Diversity is firmly embedded in our corporate values. 50% of our employees are men and 50% are women. Worldwide, we have over 50,000 employees in around 160 countries. Our World of Kids daycare centre also includes 18 different nationalities originating from countries all over the world. This is sufficient reason for me to ask how diversity is reflected in our daycare centre and how it handles the subject of diversity and inclusion.
Ingrid König, the manager of the World of Kids, answers my question with an educational example:“Look! Children often attract our attention with this word or with a gesture meaning the same thing. They draw our attention to their joy and enthusiasm, to their discoveries and achievements.” This is when children need adults who don’t answer too hastily, but can be amazed and ask questions themselves. The wider the interests and the greater the wealth of experience and strengths of educators, and consequently the diversity of the team, the more likely children are to find teachers who join them on journeys of discovery.
“The World of Kids team is a particularly good example of a wealth of diversity”
Ingrid König, Manager of the adidas World of Kids
- We grew up in the German regions of Upper Bavaria, Franconia, Saxony and North Rhine-Westphalia, as well as in Boston, Singapore, Australia and Hungary.
- Our ages range between 21 and 54.
- Our team consists of 3 men and 28 women.
- Our staff consists of pre-school teachers, social education workers, teachers, a childhood educationalist, a dietician, a cook, a sports teacher, a childcare assistant, a family therapist, an air hostess and a housekeeper.
- Some of us don’t have children and others have up to three children.
- We are English speakers and German speakers, but some can also speak Hungarian, Franconian, Bavarian, Saxon, Spanish and Hindi.”
Ingrid König’s team also includes three men. This is a relatively high number for a Bavarian daycare centre and is well above the average. The presence of a male specialist is important and helps promote gender mainstreaming, as well as broadening the children’s view of life.
“As the protected framework of the daycare centre is supposed to be a reflection of society, only the presence of both sexes can provide a full picture,” says Ingrid. König. Hannah Rogers is the bilingual childcare assistant at the World of Kids. After completing her training at the Academy for Social Education, she travelled the world for almost seven years as an international air hostess. Hannah has been to almost every continent in the world, enabling her to meet people from many different cultures.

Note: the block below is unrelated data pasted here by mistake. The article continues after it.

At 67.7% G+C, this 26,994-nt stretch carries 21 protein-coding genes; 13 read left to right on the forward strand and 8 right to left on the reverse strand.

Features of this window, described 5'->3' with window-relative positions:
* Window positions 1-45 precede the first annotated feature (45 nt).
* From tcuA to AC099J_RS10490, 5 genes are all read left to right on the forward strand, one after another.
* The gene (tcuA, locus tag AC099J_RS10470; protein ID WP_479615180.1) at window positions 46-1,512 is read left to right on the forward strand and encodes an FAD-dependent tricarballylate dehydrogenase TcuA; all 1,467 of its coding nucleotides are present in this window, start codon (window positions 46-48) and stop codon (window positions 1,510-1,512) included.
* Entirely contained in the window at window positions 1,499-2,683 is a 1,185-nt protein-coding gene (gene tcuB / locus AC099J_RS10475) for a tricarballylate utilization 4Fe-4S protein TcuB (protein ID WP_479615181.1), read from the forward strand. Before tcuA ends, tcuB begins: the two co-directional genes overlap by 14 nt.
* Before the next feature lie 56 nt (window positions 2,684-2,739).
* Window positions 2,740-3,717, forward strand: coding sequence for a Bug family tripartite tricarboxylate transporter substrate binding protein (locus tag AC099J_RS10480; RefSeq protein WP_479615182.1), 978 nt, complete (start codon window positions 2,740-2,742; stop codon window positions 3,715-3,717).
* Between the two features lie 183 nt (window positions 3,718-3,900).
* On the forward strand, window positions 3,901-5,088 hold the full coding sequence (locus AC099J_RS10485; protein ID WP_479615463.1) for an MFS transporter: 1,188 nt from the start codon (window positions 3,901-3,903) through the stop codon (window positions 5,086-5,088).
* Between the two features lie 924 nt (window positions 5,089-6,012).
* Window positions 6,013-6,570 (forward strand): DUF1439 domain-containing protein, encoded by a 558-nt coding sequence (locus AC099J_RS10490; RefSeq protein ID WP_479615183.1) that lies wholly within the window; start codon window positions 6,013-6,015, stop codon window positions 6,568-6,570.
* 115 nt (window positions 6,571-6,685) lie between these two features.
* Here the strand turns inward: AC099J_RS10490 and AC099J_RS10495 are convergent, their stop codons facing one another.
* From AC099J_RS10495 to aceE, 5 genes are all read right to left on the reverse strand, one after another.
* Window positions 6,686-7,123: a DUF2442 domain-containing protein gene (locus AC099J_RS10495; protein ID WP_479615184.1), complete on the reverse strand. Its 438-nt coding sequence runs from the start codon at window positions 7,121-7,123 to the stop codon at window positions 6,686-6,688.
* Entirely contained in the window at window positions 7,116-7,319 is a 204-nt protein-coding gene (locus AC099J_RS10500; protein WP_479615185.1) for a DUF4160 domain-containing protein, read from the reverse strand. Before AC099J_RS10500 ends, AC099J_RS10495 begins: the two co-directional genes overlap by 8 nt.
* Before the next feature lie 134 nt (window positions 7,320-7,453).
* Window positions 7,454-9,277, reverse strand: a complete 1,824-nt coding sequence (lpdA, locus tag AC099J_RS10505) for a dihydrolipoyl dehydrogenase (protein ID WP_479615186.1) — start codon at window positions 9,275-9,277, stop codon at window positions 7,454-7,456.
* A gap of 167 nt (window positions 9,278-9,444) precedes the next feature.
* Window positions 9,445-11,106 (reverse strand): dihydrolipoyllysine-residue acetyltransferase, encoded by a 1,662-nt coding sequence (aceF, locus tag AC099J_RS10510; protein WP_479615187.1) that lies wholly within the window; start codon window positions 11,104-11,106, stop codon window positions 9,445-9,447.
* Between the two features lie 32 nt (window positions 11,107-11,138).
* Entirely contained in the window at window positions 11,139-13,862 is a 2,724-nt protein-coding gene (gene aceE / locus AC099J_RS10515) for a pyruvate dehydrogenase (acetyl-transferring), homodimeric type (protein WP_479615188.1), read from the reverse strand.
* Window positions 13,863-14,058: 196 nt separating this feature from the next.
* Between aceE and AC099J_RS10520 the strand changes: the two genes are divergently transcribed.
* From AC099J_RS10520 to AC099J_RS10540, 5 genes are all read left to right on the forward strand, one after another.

Influenced by these experiences, she gained tolerance, acceptance and respect for cultural differences as well as a knowledge of the customs and traditions of other countries. Hannah often experienced a great sense of amazement and wonder during her time as an air hostess. This also enables her to empathise very well with the children’s situation and to accompany them on their ‘journey of discovery through the world of questions’.
Richard Reichert is one of the three men in the team. When I asked him how important mixed teams are for a daycare centre, he immediately gave me three reasons:
- Male staff enhance the overall range of services offered by an organisation, often because of their specific interests, specialist subjects or personal hobbies, which are sometimes very different to those of their female colleagues.
- Boys and girls need male as well as female role models and attachment figures to enable balanced and healthy development.
- It is not always easy for men and women to get along together and this sometimes leads to problems due to gender-specific or typical differences. It is vital that we learn to get along and it is best if this can already be achieved in nurseries. Men and women working together in a team in an equal partnership provides an excellent example of how to get along.
She ensures that every child and baby, including those with allergies, is provided with suitable food. She bakes, cooks, cuts, stirs, mixes and combines food ingredients together with the children in order to concoct a wide variety of dishes in the ‘little kitchen’.There is also diversity with regard to the food on offer. Providing the children with a healthy and well-balanced diet is a passion for Stephanie Holcomb, the dietician.
Like the adidas Group, the World of Kids creates an environment that promotes, respects and accepts diversity.
Every child should feel comfortable here and be able to go on journeys of discovery and fully develop an enquiring mind. I hear the word ‘look’ near me and a little 3-year-old boy shows me how fast he can zoom along the race track on his toy car.